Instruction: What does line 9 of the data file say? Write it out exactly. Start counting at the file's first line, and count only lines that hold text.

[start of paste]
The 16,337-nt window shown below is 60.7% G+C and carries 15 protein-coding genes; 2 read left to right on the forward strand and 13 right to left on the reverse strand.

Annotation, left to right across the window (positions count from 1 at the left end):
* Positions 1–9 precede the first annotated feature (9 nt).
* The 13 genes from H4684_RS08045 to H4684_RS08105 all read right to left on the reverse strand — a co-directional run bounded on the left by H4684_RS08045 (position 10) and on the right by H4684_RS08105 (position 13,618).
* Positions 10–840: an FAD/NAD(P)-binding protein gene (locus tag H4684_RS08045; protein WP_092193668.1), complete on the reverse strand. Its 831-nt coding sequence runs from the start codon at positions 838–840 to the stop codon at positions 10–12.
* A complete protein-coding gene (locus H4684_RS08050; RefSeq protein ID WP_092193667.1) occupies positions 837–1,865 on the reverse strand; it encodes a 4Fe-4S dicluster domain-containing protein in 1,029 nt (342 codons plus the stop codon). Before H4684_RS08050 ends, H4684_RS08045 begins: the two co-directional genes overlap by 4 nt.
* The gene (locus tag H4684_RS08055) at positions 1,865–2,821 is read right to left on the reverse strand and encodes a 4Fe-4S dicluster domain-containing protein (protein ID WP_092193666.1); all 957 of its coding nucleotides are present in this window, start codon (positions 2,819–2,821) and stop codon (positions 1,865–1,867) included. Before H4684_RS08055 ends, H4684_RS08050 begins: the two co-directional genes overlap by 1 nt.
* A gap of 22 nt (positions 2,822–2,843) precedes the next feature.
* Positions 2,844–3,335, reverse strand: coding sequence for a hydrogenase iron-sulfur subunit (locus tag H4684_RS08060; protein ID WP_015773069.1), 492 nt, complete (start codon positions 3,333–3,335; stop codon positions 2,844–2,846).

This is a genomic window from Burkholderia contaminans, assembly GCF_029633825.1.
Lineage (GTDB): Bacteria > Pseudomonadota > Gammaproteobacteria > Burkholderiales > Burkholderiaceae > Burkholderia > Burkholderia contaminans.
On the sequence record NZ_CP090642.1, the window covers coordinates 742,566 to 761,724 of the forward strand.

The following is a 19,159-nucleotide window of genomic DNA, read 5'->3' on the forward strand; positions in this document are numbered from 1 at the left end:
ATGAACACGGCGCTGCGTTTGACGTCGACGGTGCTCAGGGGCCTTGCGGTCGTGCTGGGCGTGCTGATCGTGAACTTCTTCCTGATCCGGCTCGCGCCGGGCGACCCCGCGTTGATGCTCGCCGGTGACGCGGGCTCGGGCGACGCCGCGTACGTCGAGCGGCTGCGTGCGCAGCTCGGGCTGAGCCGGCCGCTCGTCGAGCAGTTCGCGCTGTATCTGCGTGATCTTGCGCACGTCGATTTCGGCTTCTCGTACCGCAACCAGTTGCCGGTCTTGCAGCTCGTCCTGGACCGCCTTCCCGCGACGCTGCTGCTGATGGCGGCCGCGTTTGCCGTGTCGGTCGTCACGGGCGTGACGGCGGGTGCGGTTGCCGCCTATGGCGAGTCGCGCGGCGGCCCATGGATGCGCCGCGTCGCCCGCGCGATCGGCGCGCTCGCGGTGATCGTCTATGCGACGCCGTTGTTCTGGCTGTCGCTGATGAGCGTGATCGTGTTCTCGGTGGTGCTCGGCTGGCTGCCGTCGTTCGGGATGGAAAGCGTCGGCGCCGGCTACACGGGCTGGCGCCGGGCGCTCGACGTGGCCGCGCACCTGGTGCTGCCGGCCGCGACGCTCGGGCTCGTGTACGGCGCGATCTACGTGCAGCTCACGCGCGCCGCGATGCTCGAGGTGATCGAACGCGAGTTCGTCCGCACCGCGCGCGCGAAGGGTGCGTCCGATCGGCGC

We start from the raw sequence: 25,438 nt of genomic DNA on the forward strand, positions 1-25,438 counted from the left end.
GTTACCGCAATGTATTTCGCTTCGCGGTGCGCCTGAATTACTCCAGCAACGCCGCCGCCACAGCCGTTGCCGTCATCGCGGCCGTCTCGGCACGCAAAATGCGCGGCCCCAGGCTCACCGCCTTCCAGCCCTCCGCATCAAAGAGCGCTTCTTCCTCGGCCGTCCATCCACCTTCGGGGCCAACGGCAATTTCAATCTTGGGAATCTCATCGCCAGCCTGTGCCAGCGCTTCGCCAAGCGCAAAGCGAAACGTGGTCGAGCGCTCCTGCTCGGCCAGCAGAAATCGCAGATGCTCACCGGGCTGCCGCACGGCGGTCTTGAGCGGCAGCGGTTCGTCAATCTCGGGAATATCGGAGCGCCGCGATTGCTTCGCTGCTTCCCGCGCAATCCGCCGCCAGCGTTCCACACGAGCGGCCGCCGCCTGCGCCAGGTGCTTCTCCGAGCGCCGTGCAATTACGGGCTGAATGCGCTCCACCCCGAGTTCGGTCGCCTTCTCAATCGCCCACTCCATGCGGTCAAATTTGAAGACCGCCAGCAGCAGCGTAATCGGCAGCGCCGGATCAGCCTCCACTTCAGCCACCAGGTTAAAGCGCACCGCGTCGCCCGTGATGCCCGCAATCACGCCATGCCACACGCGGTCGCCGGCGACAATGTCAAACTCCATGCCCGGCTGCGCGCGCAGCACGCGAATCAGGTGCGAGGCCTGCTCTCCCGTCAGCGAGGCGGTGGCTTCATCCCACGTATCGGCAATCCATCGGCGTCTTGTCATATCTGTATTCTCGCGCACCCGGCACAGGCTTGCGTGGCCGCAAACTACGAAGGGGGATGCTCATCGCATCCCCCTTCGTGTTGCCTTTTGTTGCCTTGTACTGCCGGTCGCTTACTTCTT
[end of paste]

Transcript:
* Positions 2,844–3,335, reverse strand: coding sequence for a hydrogenase iron-sulfur subunit (locus tag H4684_RS08060; protein ID WP_015773069.1), 492 nt, complete (start codon positions 3,333–3,335; stop codon positions 2,844–2,846).